Amateur Radio is Front and Center For Penn Wireless Field Day

Alex Lloyd Gross- photo- Delaware Valley With antenna masts in the background, Howard Rubin checks on the generator

By Alex Lloyd Gross

If you were anywhere near Tyler State Park in Newtown this weekend , you might be curious about the elaborate set of of tents and antennas strung up . The event was put on by the American Radio Relay League and similar events just like this were held across North America.  The people at Tyler were the Penn Wireless Club, based out of Levittown Pa. The idea behind it shows what can  be done with a total loss of power. Like a hurricane or earthquake..

Alex lloyd Gross- Photo- Delaware Valley

According to club members, and the ARRL, when portions of  Haiti was destroyed by the recent disaster, Amateur Radio Operators were the only communication available for people in the United States to get any update on their relatives in Haiti.  Since phones were down,   Amatuer Radio was the only  form of communication. Generators were used to power equipment. It was basically the same set up used at Tyler State Park.  Large antennas were strung between makeshift poles and trees.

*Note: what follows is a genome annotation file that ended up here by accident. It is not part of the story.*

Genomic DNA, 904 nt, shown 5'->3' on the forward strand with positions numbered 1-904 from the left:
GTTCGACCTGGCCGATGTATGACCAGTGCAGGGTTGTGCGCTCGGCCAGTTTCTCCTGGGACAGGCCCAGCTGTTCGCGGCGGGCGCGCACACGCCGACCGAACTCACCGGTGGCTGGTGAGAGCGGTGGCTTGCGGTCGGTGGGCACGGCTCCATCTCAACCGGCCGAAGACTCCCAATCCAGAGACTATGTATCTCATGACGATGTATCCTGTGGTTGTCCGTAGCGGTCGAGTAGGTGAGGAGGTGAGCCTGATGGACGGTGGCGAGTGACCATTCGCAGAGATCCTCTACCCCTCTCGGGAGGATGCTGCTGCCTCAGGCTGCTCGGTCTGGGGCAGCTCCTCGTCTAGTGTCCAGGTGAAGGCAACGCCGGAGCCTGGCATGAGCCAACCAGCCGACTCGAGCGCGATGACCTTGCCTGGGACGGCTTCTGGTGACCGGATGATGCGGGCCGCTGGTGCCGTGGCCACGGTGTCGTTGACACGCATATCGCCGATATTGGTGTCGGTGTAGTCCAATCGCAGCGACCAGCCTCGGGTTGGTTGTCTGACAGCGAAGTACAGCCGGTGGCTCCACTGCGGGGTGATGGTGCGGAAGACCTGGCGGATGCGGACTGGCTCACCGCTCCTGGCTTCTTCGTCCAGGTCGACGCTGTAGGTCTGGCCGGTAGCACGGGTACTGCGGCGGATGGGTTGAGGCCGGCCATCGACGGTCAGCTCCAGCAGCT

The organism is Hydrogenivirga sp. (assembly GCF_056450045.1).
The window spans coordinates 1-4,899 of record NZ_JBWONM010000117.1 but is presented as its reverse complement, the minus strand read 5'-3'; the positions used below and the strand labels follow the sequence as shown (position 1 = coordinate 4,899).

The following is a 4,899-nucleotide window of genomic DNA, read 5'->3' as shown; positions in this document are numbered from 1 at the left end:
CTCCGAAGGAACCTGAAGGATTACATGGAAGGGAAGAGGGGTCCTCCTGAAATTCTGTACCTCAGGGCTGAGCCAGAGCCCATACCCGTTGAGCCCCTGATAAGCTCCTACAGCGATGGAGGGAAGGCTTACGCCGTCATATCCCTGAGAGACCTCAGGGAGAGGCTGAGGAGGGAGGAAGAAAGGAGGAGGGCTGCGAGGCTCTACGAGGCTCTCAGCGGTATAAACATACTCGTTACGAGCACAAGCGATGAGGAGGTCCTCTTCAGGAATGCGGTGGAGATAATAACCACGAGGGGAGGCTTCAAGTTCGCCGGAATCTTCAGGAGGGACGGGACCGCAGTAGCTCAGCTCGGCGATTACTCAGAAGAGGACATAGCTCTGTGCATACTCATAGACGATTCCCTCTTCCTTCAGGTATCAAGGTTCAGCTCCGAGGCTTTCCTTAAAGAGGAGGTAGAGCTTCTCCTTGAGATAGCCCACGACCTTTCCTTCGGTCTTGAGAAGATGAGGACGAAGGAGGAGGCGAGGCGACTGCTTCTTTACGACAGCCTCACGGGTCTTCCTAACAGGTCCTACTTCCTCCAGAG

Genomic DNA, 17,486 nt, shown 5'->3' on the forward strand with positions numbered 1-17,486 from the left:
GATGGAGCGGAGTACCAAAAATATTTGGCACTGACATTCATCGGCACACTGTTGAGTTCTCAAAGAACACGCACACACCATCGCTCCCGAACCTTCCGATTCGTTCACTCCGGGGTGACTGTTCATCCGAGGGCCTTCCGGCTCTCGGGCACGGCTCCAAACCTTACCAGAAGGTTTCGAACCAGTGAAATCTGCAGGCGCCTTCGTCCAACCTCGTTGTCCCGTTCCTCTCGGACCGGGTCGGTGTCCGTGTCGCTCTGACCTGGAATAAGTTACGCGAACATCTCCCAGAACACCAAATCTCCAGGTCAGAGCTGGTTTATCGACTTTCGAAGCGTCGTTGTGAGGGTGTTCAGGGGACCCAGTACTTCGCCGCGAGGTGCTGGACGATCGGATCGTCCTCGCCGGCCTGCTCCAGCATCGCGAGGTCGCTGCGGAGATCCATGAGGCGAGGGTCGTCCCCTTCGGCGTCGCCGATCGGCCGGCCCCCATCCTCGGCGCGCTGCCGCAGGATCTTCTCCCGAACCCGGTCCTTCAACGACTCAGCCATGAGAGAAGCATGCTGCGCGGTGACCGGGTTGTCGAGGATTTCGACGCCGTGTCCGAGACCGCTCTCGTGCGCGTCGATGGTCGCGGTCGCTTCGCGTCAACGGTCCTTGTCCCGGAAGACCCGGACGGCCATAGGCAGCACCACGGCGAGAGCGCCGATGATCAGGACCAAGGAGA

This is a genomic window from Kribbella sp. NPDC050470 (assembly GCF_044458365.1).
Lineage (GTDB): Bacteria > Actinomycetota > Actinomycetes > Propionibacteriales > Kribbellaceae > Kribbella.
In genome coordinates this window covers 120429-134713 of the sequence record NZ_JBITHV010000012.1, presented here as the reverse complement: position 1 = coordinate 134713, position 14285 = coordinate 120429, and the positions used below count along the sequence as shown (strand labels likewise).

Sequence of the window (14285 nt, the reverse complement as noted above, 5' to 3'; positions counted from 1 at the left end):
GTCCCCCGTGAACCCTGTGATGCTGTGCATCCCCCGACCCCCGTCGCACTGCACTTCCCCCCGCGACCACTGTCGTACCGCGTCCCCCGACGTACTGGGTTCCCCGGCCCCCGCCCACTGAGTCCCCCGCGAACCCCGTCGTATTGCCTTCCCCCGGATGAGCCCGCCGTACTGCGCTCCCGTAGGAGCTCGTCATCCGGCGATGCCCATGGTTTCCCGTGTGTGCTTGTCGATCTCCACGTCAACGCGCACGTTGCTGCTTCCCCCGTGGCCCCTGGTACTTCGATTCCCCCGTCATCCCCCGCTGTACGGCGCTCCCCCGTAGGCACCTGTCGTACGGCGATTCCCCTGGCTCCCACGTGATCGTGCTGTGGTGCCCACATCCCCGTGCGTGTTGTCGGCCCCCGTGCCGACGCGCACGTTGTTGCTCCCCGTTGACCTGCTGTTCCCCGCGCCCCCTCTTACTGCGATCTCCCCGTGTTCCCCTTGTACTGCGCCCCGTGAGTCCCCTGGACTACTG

As members operated at Tyler,  some  were using Morse Code to communicate between stations. The series of dots and dashes has been around for over 150 years. Other members, ( including this writer) used voice to communicate.  Stations contacted include Wyoming, South Carolina, Texas and South Jersey. Other members of this club tried to contact satellites  and also used solar power..

The Penn Wireless club was able to make about 500 total contacts. The Field Day event took place for a 24 hours period, from 2:OO PM Saturday until 2:00 PM Sunday.  Anyone interested in getting licensed to  operate Amateur Radio can go  here